Back in the day when OpenVPN ruled the seas installing it, securing it and authenticating clients with certificates was an process involving plenty of effort. Now with wireguard the setup is a breeze.

Pretty much install wireguard, generate a key pair and start it up!

It sounds too easy, but it is. But let’s cover a few essentials, so you understand what you need to provide to get it working.

First you need to understand both parties are peers, there is no difference between a client and a server. They are setup the same way. What you may understand as a server is just a peer that other peers want to talk to.

You need firewall rules.

Yes, you need to be able to configure your firewall to accept traffic and direct it to your wireguard service.

The rules are far more straight forward than the likes of IPSec and PPTP VPN’s. It’s just one UDP port of your choosing.

If you choose to have your wireguard service on your PC listen on UDP port 51820, you must then open and forward UDP port 51820 on your firewall to point to your PC. At the other end, the other peer will need to do the same with the port of their choosing.

Peer APeer B
51820/UDP< – >8172/UDP
UDP Traffic

You can use the same port on every peer if you like, but you must use port forwarding or port triggering on your router to direct the UDP traffic to your PC.

Authentication

There is no real authentication. You have a key to talk to the remote peer and it has a key to talk to you. These keys are used to encrypt the traffic too. So merely by having a key you are authenticated and have the ability to encrypt traffic.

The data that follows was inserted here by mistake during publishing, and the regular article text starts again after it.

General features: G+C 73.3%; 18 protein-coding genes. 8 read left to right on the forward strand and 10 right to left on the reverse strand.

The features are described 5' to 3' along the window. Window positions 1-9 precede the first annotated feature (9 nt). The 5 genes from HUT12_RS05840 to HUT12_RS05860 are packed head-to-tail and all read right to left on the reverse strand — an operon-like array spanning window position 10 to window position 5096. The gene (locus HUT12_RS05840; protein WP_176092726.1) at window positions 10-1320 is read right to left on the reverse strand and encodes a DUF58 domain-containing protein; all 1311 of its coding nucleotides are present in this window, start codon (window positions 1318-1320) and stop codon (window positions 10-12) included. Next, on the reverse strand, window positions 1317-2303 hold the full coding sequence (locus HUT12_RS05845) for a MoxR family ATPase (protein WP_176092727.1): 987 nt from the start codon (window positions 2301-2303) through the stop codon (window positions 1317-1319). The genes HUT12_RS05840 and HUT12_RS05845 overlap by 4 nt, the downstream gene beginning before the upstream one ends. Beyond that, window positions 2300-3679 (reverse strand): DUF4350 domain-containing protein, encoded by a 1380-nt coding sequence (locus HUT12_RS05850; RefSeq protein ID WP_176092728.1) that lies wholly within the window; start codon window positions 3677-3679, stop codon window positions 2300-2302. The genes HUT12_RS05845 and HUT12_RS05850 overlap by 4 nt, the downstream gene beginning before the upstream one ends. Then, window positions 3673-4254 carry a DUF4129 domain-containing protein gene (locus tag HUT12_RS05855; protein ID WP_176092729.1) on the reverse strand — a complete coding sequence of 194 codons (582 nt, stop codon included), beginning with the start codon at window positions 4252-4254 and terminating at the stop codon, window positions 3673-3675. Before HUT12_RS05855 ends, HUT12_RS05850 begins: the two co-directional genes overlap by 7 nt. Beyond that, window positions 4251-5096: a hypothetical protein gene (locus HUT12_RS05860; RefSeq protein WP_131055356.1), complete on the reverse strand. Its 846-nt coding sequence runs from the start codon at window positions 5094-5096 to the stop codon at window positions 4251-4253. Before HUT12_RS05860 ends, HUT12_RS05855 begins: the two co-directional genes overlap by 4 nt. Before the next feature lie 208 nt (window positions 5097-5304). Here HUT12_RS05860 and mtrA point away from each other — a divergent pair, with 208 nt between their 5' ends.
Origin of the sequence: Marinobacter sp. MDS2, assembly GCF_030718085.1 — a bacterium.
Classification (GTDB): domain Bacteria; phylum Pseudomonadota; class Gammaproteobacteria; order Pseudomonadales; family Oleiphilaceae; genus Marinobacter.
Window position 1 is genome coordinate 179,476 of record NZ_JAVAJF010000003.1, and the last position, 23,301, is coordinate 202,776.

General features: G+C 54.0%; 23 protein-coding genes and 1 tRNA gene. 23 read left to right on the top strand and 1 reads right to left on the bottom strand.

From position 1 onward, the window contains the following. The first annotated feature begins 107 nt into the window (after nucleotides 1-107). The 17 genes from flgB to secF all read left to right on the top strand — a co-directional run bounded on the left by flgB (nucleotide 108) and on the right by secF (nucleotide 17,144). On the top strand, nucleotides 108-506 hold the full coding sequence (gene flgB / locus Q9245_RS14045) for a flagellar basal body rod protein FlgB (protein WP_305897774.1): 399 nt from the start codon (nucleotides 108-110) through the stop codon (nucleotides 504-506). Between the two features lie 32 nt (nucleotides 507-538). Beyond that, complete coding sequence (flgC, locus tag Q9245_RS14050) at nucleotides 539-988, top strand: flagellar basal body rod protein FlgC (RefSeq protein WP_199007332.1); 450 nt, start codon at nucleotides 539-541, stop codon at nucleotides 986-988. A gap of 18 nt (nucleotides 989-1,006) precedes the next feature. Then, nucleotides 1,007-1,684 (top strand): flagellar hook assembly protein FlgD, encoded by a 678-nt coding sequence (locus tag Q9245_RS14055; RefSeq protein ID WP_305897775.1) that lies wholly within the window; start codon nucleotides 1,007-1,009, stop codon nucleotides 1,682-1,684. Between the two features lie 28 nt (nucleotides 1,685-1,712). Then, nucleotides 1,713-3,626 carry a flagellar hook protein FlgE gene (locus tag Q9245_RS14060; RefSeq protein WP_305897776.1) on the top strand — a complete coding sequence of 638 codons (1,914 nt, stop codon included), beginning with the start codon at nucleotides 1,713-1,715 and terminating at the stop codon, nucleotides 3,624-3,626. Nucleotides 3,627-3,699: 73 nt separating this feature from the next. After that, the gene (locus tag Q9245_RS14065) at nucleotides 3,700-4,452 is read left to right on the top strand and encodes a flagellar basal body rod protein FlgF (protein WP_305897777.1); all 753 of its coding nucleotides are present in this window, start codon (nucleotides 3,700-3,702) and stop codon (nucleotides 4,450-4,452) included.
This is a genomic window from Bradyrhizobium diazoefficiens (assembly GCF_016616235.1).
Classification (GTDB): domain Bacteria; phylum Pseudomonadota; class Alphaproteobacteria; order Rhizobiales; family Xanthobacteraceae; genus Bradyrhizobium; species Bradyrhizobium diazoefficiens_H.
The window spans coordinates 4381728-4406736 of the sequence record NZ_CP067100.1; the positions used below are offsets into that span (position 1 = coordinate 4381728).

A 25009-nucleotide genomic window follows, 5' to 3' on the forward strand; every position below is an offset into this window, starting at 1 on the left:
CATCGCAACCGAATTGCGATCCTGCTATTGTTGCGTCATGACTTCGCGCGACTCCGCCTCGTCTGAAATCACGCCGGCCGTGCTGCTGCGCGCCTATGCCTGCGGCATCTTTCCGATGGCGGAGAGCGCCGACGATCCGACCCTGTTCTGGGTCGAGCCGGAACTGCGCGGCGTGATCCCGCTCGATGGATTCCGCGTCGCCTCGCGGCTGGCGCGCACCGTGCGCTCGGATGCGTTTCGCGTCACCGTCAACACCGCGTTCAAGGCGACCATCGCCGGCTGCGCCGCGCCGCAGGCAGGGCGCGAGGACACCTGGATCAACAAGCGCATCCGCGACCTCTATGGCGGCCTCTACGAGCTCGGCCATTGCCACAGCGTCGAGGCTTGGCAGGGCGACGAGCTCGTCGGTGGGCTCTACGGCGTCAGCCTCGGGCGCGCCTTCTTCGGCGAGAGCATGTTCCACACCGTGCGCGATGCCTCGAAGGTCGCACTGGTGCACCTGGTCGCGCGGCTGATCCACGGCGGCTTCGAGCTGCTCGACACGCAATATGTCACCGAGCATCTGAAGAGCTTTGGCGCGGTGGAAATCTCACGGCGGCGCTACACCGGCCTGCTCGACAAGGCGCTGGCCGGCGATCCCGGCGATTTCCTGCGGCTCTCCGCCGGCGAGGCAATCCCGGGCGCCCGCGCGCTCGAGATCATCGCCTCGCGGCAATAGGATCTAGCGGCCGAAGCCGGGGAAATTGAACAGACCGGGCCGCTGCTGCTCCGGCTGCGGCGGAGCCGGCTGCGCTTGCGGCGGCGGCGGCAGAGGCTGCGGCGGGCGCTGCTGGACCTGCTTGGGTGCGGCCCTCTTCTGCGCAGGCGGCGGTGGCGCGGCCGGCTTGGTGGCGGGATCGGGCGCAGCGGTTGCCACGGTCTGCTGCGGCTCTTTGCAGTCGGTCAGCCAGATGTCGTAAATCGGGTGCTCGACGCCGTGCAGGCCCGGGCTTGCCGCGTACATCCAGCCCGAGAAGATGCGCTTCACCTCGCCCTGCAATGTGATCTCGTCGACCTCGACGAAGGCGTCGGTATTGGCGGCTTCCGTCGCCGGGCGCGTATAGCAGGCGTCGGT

Both parties must generate a key pair. A private key you keep to yourself and a public key you give to the remote peer so they recognise you. That’s it. No user accounts, passwords or certificates.

This will generate two files. the private.key and the public.key

$ wg genkey | tee private.key | wg pubkey > public.key

You can then use these in your wireguard config file.

Configuration Builder

After setting this up on a Raspberry Pi I thought I’d make it easier by scripting the process to make wireguard configurations.

You’ll find the scripts here: https://github.com/paulb-opusvl/wireguard-config-builder

Download and extract the zip or use git to download it.

$ git clone git@github.com:paulb-opusvl/wireguard-config-builder.git

Create a file called .env in the folder you downloaded the scripts into and change the details to match your setup.

HOST=123.123.123.123    # External Host Name or IP of server
PORT=58120              # UDP Port to listen on

Find your external IP address by visiting https://ifconfig.io

Or if you use dynamic DNS change the 123.123.123.123 to the dynamic DNS name of your system.

Then run the init script:

$ ./init.sh

This creates a file ./conf.d/wg0.conf. Copy this into the folder /etc/wireguard

Now create a remote client entry using the client script:

$ ./client.sh 100

This creates an entry in the wg0.conf file that allows a client with the unique Id of 100 to connect to your peer. It also creates a file you can give to the peer for them to put into their /etc/wireguard/wg0.conf file or import into the wireguard program on their phone.

Now copy the created config into your wireguard folder and install and start up the wireguard service.

$ sudo cp ./conf.d/wg0.conf /etc/wireguard/
$ sudo systemctl enable wg-quick@wg0
$ sudo systemctl start wg-quick@wg0

You can see if wireguard is listening using:

$ sudo wg
interface: wg0
  public key: sQY7+fQprF3jsbEKVTe1xH17p4Q69XyVunTWyg9jIgs=
  private key: (hidden)
  listening port: 51820

peer: 7zAX+IyB8gxM/YhyCl6u3NmT5Nz8VLl1K9Px4V9HRkc=
  endpoint: 82.25.45.111:38377
  allowed ips: 192.168.69.100/32
  latest handshake: 1 minute, 19 seconds ago
  transfer: 18.68 MiB received, 190.45 MiB sent